Pink Floating Leaves
Pink Floating Leaves
Pink Floating Leaves
Pink Floating Leaves

Christopher Burkett

Pink Floating Leaves

Kentucky, 1990

Original Cibachrome Photograph

Pristine condition

certified authentic
Add to Collection $2,000.00
Pink Floating Leaves
Pink Floating Leaves
Pink Floating Leaves
Pink Floating Leaves



Original Cibachrome photograph by Christopher Burkett, “Pink Floating Leaves.” Individually handmade by Christopher Burkett from 8×10-format transparency film. Mounted on cotton rag Antique Rising Museum Board. Signed in pencil on mount with title, date and edition number on verso.



“In 1990-1991, I received a grant from the trustees of Bernheim Forest in Kentucky to photograph throughout the forest. Part of the agreement was that I could stay at a cabin in the woods and photograph as long as I wished, within reason!

Every day during my autumn visit to the forest, (except for half of one day), the sun was out in full strength. This type of lighting makes it almost impossible to photograph the woods, as the contrast between the sunlight and shaded areas is too severe.

That fall, as I photographed for several weeks, I became familiar with many secluded sections of the forest, since I had access to the entire forest–which included many large areas normally closed to the public.

These leaves were floating at the edge of a small pond in the middle of the forest, where the deer and other woodland animals would come to drink. For three days I came back to the pond and studied it, taking about eight or ten photographs. Each time I saw the pond it was quite different. The wind would push the leaves from one side of the pond to another.

The trees were constantly dropping fresh leaves onto the surface of the pond, and the wind was continually rearranging them. When I took this photograph, I set the camera up around six times before I got this image. Each time I would get all set, a slight breeze would appear and send the leaves spinning, rearranging the photograph. Additionally, the sunlight was passing through the branches and leaves on the trees on the other side of the pond, causing the lighting to constantly vary.

In this image, you can see the soft, angled sunlight gently dappling the leaves, and the dark trees and blue sky reflected in the pond. The photograph reminds me of the fleeting nature of all things material, as well as the incredible beauty surrounding us. To me the photograph shows the perfection of the beauty in the world which incorporates the results of the wear and tear of the elements, such as worm holes, tears, and mud splatters, and rejoices in all things!”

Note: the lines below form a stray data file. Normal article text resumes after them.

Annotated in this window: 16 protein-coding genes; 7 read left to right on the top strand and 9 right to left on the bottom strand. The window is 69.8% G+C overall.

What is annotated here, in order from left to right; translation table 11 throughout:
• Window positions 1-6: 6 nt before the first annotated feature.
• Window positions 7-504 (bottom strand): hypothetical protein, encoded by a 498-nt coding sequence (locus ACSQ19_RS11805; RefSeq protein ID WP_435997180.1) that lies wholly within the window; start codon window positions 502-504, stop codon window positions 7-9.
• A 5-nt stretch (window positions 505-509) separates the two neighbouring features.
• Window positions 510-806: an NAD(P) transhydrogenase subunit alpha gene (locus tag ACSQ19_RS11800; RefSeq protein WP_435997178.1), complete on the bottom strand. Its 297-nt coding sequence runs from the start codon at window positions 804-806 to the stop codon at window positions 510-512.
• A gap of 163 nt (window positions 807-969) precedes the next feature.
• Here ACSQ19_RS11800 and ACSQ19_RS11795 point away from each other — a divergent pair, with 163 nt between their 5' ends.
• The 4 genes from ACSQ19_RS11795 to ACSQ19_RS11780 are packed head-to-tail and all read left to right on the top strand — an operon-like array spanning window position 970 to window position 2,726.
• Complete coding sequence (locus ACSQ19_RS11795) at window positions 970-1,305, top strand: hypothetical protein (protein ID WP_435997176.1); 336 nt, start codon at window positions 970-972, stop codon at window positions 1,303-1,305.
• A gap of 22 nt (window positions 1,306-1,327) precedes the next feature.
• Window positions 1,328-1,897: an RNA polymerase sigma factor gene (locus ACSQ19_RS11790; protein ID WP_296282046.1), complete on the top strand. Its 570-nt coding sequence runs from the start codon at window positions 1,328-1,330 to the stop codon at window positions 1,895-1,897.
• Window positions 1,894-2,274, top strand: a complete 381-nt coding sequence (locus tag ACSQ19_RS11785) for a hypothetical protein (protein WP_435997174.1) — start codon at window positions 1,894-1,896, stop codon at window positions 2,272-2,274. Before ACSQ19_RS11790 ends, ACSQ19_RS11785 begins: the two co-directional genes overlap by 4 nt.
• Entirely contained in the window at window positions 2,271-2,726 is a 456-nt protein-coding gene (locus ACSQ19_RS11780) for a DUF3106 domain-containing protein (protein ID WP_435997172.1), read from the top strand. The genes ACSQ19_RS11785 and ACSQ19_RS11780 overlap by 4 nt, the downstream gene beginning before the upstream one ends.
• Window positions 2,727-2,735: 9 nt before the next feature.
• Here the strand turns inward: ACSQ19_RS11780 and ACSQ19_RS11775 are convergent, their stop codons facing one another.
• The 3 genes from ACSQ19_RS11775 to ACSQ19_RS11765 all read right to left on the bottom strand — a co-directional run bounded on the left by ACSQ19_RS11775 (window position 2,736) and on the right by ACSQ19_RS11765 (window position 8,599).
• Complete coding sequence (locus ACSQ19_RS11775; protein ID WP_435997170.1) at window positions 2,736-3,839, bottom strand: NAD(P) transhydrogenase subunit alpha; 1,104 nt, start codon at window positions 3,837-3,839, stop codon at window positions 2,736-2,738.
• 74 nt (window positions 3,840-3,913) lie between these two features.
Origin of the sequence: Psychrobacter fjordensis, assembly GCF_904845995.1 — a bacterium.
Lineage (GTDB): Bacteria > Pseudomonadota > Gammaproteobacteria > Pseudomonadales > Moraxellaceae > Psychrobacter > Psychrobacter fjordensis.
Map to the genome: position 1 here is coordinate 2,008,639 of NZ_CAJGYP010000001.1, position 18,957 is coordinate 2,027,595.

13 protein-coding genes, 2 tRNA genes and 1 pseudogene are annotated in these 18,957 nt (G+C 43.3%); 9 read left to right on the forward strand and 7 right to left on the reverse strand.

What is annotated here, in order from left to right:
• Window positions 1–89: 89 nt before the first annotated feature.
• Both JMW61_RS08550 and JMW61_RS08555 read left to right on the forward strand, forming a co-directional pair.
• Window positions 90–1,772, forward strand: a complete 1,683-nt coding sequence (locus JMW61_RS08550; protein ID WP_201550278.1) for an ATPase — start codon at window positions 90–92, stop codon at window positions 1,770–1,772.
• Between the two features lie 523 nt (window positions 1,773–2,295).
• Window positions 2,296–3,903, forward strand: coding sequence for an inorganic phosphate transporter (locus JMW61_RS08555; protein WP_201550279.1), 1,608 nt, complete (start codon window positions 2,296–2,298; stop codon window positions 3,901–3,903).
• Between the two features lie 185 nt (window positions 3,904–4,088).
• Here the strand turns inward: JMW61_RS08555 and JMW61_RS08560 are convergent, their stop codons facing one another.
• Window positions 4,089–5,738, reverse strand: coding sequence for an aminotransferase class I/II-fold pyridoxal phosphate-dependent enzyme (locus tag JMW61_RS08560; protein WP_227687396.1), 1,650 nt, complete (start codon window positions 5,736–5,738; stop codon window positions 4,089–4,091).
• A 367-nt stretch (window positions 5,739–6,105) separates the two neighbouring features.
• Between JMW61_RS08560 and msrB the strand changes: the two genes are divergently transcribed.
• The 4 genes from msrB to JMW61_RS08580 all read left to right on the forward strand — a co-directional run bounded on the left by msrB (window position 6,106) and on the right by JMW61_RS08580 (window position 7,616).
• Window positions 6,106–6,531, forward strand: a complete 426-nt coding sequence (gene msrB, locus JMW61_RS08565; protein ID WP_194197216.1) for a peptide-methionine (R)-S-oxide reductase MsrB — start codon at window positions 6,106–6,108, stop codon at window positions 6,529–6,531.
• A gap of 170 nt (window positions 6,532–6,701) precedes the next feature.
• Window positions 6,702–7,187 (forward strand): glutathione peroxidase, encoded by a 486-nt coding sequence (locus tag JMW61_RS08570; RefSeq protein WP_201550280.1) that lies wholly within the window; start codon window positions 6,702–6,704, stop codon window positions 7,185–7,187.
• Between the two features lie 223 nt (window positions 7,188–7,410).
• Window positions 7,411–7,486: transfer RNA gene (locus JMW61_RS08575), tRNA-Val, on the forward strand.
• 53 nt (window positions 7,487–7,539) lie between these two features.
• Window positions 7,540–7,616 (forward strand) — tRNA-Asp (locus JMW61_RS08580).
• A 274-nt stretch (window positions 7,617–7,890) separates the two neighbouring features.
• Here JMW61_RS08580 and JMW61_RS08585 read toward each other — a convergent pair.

All Christopher Burkett photographs sold at Photography West are new and in pristine condition. HD videos of the individual piece you are purchasing are available upon request. For more information, please


Christopher Burkett has labored for over four decades to create what many regard as the most impeccable and luminous color photographs in the history of photography. Gifted with a contemplative spirit as well as painter’s eye, Burkett has an uncommon ability to capture the natural world in a manner that simultaneously reflects “the world behind the world” as Minor White and Paul Caponigro might have put it. And although Burkett has been compared by curators to American color landscape photographers Eliot Porter and Ernst Haas, whose genre of American landscape photography he extended, neither of them exclusively developed their own film, nor attempted the darkroom standard clearly in evidence upon viewing Burkett’s original Cibachromes.


christopher burkett in his darkroom


Cibachrome, also known as Ilfochrome, is among the most stable of all color photographic processes. The dyes reside within the emulsion layers, giving the photograph its characteristic color saturation. The base is a polyester triacetate, rather than fiber-based paper, which adds to the longevity. It was a positive-to-positive photographic process based on the Gasparcolor process, created in 1933 by Bela Gaspar, a Hungarian chemist. Purchased after the merger of Ilford UK and Ciba-Geigy Photochemie of Switzerland, the process was first trademarked and marketed as Cibachrome in 1963. Each Cibachrome is composed of ten layers containing various combinations of light-sensitive silver halides and dyes that are sensitive to blue, green, or red light waves, which gives it an incredible depth and three-dimensional quality. After exposure of a positive, either through an enlarger or direct contact, the Cibachrome must be developed with black-and-white developing chemicals. This step creates a silver negative image within the layers. Next, the photograph must be bleached. The bleaching rids the photograph of dyes in proportion to the amount of silver that has been developed in the previous step and produces a positive dye image in color. In 2011, Cibachrome/Ilfochrome products were discontinued and it is now considered a historical process.